Join Bridge Winners
All comments by John Portwood
You are ignoring the author of this comment. Click to temporarily show the comment.
Seems a pretty clear case of unauthorised panic. I would not regard this situation as tough - you have a nearly solid diamond suit, heart tolerance and a ruffing value to go with partner's seven or eight card suit.

Why didn't you XX?
June 20
You are ignoring the author of this comment. Click to temporarily show the comment.
95%+ of the law is perfectly reasonable. It is just difficult for the law to clearly state what should happen in every eventuality.

The law also assumes that the TD can be in full possession of the facts at the time of the infraction. This can be very difficult, especially in the case of uncertain partnership ‘agreements’.

The 2 should have been alerted and East probably states

“Maybe conventional - I can't remember if it is or not.”
June 19
You are ignoring the author of this comment. Click to temporarily show the comment.
I can't see how 2 doubled can be bid: West bids 2, North passes and surely east now passes since he didn't alert 2 he must think it to be natural.
June 19
You are ignoring the author of this comment. Click to temporarily show the comment.
Just because you forget an agreement doesn't mean that there isn't one.
June 18
You are ignoring the author of this comment. Click to temporarily show the comment.
He doesn't but East is going to tell him that he can't remember. So the only other possible source of info is from West - assuming there are no CCs.
June 18
You are ignoring the author of this comment. Click to temporarily show the comment.
Even if “could have been aware” were removed from this it would still apply under law 72C.

I think the catchphrase is purely to ensure equity is obtained without forcing a procedural penalty on the person who broker tempo (which would happen if the law was “A player must not break tempo when such a break could damage an innocent person”.

Note that playing a card very quickly (which some people do when they have the key card) when you don't have the key card could also likewise fall foul of the law.
June 18
You are ignoring the author of this comment. Click to temporarily show the comment.
I assume that EW confirming the agreement means at the end of the hand, rather than when asked.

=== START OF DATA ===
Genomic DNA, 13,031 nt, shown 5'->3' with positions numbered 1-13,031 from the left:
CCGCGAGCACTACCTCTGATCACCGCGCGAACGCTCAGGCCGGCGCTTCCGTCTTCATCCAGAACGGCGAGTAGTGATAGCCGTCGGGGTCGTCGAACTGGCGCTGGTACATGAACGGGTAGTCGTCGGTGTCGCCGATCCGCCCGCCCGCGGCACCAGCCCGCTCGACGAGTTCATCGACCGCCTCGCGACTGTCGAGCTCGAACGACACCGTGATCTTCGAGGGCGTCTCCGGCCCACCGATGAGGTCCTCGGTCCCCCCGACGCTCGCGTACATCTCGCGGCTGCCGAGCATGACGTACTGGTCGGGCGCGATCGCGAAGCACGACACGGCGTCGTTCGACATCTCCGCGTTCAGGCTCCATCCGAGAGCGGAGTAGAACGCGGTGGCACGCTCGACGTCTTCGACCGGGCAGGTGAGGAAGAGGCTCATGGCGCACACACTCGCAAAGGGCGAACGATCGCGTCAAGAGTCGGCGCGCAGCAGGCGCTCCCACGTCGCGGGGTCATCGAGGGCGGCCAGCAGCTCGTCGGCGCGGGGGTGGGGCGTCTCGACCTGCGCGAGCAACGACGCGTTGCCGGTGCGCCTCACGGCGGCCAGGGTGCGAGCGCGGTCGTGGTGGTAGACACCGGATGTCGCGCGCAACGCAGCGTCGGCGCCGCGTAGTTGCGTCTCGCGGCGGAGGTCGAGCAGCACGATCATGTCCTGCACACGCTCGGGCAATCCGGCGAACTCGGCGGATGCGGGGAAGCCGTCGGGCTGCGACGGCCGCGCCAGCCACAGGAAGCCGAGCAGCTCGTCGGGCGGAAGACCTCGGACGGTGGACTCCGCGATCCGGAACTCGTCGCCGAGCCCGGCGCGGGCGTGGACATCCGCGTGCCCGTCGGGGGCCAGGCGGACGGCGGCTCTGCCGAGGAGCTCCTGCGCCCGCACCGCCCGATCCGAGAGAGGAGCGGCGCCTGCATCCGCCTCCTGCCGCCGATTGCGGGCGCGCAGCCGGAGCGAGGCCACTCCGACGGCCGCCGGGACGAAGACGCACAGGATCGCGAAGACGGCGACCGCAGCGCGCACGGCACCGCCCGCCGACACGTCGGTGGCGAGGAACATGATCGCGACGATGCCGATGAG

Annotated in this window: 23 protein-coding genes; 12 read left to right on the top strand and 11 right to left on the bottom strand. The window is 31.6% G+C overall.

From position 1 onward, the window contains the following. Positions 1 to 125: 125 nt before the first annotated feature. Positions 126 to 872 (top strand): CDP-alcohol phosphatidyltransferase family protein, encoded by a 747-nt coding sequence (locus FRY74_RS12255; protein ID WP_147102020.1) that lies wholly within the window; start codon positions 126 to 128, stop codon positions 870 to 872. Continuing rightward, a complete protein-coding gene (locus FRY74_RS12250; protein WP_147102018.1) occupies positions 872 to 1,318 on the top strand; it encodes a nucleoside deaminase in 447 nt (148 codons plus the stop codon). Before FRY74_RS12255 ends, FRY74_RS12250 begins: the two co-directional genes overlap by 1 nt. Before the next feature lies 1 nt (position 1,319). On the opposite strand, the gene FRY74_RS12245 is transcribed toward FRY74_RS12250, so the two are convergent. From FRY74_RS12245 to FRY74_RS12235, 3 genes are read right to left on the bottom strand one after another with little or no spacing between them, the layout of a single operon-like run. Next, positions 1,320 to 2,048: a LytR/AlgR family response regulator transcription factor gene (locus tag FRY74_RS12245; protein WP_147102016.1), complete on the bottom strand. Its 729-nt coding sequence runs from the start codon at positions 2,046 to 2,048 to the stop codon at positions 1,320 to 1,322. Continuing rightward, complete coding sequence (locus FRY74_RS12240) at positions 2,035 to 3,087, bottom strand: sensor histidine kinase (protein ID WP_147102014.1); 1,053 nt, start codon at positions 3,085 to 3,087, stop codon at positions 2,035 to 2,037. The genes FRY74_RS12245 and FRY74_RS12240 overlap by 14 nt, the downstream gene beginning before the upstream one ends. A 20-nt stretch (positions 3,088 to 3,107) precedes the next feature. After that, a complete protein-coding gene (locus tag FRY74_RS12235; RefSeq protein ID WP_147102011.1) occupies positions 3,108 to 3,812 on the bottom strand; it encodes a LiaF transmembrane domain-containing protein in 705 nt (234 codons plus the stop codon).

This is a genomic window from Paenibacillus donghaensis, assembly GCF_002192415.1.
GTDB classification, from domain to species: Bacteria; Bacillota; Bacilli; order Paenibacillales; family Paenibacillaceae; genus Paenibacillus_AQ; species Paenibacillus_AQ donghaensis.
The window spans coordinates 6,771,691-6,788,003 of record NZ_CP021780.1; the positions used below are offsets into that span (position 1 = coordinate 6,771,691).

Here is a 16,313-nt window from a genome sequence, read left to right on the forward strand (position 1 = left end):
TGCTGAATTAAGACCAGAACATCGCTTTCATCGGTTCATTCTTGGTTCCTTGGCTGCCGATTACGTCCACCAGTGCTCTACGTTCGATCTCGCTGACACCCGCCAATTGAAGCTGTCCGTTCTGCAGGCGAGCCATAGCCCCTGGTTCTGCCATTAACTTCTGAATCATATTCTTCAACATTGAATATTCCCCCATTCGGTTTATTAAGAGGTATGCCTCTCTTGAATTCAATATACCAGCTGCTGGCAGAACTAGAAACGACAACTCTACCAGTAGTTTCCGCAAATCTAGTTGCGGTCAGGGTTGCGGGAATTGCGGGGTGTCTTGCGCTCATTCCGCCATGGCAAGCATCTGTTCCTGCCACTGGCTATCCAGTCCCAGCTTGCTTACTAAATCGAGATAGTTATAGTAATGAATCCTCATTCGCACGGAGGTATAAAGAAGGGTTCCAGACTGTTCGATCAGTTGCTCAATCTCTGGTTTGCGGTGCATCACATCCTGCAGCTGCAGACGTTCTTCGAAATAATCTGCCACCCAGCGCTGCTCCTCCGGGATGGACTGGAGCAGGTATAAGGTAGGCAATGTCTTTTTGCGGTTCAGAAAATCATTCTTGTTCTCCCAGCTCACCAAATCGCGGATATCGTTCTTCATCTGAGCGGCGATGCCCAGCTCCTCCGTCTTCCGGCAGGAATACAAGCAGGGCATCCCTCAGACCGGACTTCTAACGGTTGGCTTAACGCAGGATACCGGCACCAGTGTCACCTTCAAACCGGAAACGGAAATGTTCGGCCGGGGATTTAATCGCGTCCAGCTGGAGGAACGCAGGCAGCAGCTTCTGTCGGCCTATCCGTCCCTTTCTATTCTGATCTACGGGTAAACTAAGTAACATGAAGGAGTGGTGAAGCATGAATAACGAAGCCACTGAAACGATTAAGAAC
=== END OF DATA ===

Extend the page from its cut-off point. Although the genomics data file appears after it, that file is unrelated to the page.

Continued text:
I see no problem with North failing to make enquiries - some pairs use natural escapes when 1NT is doubled.

So East should alert and say basically as he did - that he can't remember what the agreement is (In the EBU this is alertable). NS call the director who sends East away and gets the exact partnership agreement from West. East is called back and the auction proceeds.

Obviously that didn't happen.

Now try and progress the auction. North presumably passes. East now has to choose between passing 2 thinking it natural or bid 2 thinking it is a transfer. As far as I can see this is a 50-50 shot (so the worse one will be preferred on any weighted rulings) (Poll #1)

We then have to find out what South would do:

Posisble outcomes.

2 - 6 by West (East and South pass)
3+2 by South (South bids over 2 and North passes)
5 0r 3NT by South (North bids on knowing of fit and shortness)

(I don't think South will be so stupid as to double the 2 call for penalty as I would allow West to pull it to 2 all the time - yes an exception but with 0 diamonds passing is not IMHO a LA - we can poll)

I don't think it is obvious that NS will get to game with no spade stop and not enough points for 5 of a minor.

So: (edited to reflect vulnerability)

60% NS +600
20% NS +150
20% NS +600
June 18
John Portwood edited this comment June 18
You are ignoring the author of this comment. Click to temporarily show the comment.
I don't think so - you might make 3H or you might make 4H. As I understand it 1NX-4 (the equivalent) is worth a bit more than +620. Even 1NX-1 beats a heart partial.
June 14
You are ignoring the author of this comment. Click to temporarily show the comment.
I'm just quoting what I interpret as EBU policy - if partner's bidding appears to allow for the psych then that is regarded as fielding - which the EBU regard as having an illegal agreement.

The EBU have three classifications.

“green” - no evidence of fielding: no adjustment. Two ‘green’ psychs on the same hand will result in one being raised to ‘amber’
“amber” - possible evidence of fielding: no adjustment for the first occasion. A second ‘amber’ psych results in all ‘amber’ psychs being reclassified as ‘red’.
“red” - evidence of fielding: standard penalty is 25% of a top and a maximum of 40% on the hand. (so you can get -ve mps as a result). The standard additional penalties are also 1vp or 6 imps (so the hand would be scored as +3/-9)

With regard to fielding: There is nothing per se in the white book about subsequent actions by the psycher. However the book says

"If a player describes partner’s bid as showing a particular hand type, and then acts as if partner had a different hand type, that player is usually attempting to field a misbid (or a psyche). Of course, it is possible that a player knows from the legal auction and from their own hand that partner has misbid – for example, partner shows three aces in response to Gerber but the player has three aces. It is also possible that a player has a hand that makes it very likely but not certain that partner has misbid – for example, partner opens a Texas 4 (showing a good pre-empt in hearts) and the player holds K10xxxx and no clubs. It is not possible to provide guidance as to the strength of evidence required before a player may legitimately act on the basis that partner has misbid. Individual cases are rare and can be judged on their merits.